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Spam-Bot Intrusion Caught — Now What?

Cliff posted more than 7 years ago | from the searching-for-peace-keepers-on-the-internet dept.

Spam 76

An anonymous reader wonders: "I've recently detected and halted an intrusion on my home computer, taken some actions to prevent further intrusions, and located the software that was running a bot agent. Cursory examination showed that the bot software is intended for acting as an agent for spamming. Configuration files distinctly point at the user/host/domain of several bot-herders — damning evidence. Nothing would please me more than to see this botnet to be caught and disassembled, I'm sure much of the internet-using community would support this. Thanks in advance for your suggestions. So, to whom should I disclose this information for appropriate investigation, follow up, and countermeasures? "

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one word (5, Informative)

Jbcarpen (883850) | more than 7 years ago | (#18763397)

Spamhaus.

Re:one word (-1, Troll)

Anonymous Coward | more than 7 years ago | (#18763477)

Yeah, report it to spamhaus. Then immediately after that, you can begin serving your six month no-internet sentence for letting your system become a spam zombie in the first place.

ATTN: SWITCHEURS! (-1, Offtopic)

Anonymous Coward | more than 7 years ago | (#18763735)

If you wish Xcode would reformat your code for consistency, GTFO.
If you're overwhelmed by IB's multi-paletted interface, GTFO.
If you've ever typed a backslash outside of ASCII art, GTFO.
If you can't intuit your way from HyperTalk to AppleScript, GTFO.

Bandwagon jumpers are not welcome among real [imageshack.us] Mac [imageshack.us] geeks [imageshack.us] . Keep your filthy PC fingers to yourself.

Re:one word (-1)

Anonymous Coward | more than 7 years ago | (#18764685)

Screw Spamhaus. I'm sick of having emails bounced back because somebody's ISP is using their PBL 'feature'. It's essentially whitelisting. The result is false-positive hell based on zero evidence that they are making no attempt to clean up.

Re:one word (1)

cortana (588495) | more than 7 years ago | (#18765423)

If somebody's ISP is blindly rejecting mails due to nothing more than a positive Spamhaus hit then that's the fault of the ISP!

No accounting for idiots I guess! :(

Re:one word (2, Informative)

XenoPhage (242134) | more than 7 years ago | (#18765633)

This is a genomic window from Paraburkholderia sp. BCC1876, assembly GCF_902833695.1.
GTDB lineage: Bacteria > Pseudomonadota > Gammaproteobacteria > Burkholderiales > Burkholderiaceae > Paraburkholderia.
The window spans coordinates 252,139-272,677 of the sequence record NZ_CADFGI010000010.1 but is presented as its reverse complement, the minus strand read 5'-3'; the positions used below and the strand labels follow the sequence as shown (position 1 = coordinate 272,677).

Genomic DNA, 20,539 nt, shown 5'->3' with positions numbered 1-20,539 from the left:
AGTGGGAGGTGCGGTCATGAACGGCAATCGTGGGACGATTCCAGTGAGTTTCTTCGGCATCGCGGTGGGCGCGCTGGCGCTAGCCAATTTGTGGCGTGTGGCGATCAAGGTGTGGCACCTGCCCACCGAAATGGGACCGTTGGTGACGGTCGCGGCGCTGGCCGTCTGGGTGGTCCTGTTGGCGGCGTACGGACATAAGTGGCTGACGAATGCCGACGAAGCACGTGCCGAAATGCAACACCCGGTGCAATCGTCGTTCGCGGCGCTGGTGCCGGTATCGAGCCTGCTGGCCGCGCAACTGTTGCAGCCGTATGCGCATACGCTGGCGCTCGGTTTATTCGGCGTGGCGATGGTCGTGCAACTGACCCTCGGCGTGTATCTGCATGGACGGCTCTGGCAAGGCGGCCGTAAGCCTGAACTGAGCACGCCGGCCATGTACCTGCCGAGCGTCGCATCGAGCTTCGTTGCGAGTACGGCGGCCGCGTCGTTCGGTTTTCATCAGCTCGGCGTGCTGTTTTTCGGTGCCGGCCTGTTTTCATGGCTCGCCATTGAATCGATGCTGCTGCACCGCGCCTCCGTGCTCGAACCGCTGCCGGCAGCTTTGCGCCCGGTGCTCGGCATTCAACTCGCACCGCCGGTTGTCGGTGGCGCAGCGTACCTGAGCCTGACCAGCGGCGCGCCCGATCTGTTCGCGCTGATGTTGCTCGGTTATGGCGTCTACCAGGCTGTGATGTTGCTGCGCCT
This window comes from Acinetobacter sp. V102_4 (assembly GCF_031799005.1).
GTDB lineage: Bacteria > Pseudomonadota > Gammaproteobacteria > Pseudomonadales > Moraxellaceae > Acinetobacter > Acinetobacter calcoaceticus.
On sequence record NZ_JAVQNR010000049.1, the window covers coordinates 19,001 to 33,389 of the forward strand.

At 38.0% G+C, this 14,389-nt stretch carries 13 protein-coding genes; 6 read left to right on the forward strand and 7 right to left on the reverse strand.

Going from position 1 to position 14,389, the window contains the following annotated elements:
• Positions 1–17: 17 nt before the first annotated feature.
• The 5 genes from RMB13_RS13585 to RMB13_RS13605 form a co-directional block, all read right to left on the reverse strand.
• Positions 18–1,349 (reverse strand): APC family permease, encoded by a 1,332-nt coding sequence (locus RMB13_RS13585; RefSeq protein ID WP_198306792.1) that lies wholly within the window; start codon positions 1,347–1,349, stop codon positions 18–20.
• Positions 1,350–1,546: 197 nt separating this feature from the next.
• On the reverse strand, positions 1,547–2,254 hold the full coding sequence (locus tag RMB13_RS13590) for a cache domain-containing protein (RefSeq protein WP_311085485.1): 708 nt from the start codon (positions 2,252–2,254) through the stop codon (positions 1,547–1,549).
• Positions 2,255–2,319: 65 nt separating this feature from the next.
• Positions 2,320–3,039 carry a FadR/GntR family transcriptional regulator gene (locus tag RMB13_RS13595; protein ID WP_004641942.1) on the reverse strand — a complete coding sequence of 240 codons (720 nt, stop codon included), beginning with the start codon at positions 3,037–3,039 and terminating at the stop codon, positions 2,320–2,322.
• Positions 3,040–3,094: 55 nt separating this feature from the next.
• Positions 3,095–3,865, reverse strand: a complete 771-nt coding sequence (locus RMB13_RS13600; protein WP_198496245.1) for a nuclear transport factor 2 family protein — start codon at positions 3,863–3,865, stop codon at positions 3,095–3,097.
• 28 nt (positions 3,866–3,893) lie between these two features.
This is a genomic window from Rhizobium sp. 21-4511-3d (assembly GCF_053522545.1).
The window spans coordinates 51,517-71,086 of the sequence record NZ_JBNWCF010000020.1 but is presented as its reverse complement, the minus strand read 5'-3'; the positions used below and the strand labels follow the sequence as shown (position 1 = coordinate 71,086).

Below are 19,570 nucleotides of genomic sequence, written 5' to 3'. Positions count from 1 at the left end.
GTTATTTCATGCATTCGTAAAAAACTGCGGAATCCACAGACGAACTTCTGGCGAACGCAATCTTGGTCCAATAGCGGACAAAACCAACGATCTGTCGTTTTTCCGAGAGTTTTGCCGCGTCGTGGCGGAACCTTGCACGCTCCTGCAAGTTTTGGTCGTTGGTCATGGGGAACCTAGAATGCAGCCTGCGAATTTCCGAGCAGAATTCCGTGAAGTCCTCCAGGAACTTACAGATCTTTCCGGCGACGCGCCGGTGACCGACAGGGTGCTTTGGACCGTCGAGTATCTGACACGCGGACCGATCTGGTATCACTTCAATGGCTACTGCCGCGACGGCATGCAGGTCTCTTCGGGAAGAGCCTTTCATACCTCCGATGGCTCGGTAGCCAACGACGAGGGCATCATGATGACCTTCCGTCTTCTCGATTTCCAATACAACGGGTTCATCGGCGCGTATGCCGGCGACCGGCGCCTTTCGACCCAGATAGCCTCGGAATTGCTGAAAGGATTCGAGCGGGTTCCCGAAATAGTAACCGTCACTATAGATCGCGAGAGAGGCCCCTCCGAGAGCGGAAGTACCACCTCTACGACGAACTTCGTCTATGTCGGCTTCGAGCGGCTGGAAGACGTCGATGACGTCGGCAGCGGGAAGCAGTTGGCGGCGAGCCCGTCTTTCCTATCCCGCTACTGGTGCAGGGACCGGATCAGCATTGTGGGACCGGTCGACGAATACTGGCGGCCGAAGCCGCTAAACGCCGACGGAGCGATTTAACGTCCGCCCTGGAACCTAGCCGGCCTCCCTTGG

If somebody's ISP is blindly rejecting mails due to nothing more than a positive Spamhaus hit then that's the fault of the ISP!
This is like discussing religion or OS preference...

What would you have ISPs do to stop spam? Spamassassin, properly tuned, does a decent job, but it doesn't solve the underlying problem. If an ISP allows *every* incoming connection and relies on spamassassin to detect and mark mail, then they have to ensure that there is sufficient storage for the spam. In most cases, the amount of spam incoming to a system is over ten times more than normal mail.

Using something like spamhaus helps out considerably because it does block a lot. Unfortunately, like every single other system out there, it has flaws. As with other approaches, the goal is to find a happy medium of sorts. The result is, however, that you can't please them all.

I've spent quite a bit of time on spam prevention for my own server and it's definitely not easy. I have about 5 tiers of spam detection at this point and, while it's catching about 99% of the spam, some still gets through. As a technically savvy user, I can deal with this and the level of detail required. For the normal ISP user, however, it's a different story. They don't have the technical know-how to tune their mail filters, nor do they generally have any interest in doing so.

So, until someone comes up with the perfect filtering system (which the spammers will likely adjust to within a few days), there's not much else to do. Personally, I don't have the time or money to deal with every single incoming spam and blocking some based on a well-known RBL is fine for me.

Re:one word (0)

Gr8Apes (679165) | more than 7 years ago | (#18766121)

There's really two parts to the solution to the spam issue.

ISPs are in a unique position to filter out the bulk of spam. They're apparently just too stupid to do so, which isn't surprising, considering what they pay their people. This could be a decent side job opportunity, so I'm not delving into this aspect any further.

The other half of the issue is the user email client. If email clients would use whitelists to segregate known good mail from the general load of crap automatically, that would be a huge step forward. The client would have a "general inbox" and the default inbox. The default inbox is where everyone in your address book or anyone you've ever sent an email to (second tier contacts in your address book) emails would reside. The "general inbox" would be for untrusted email.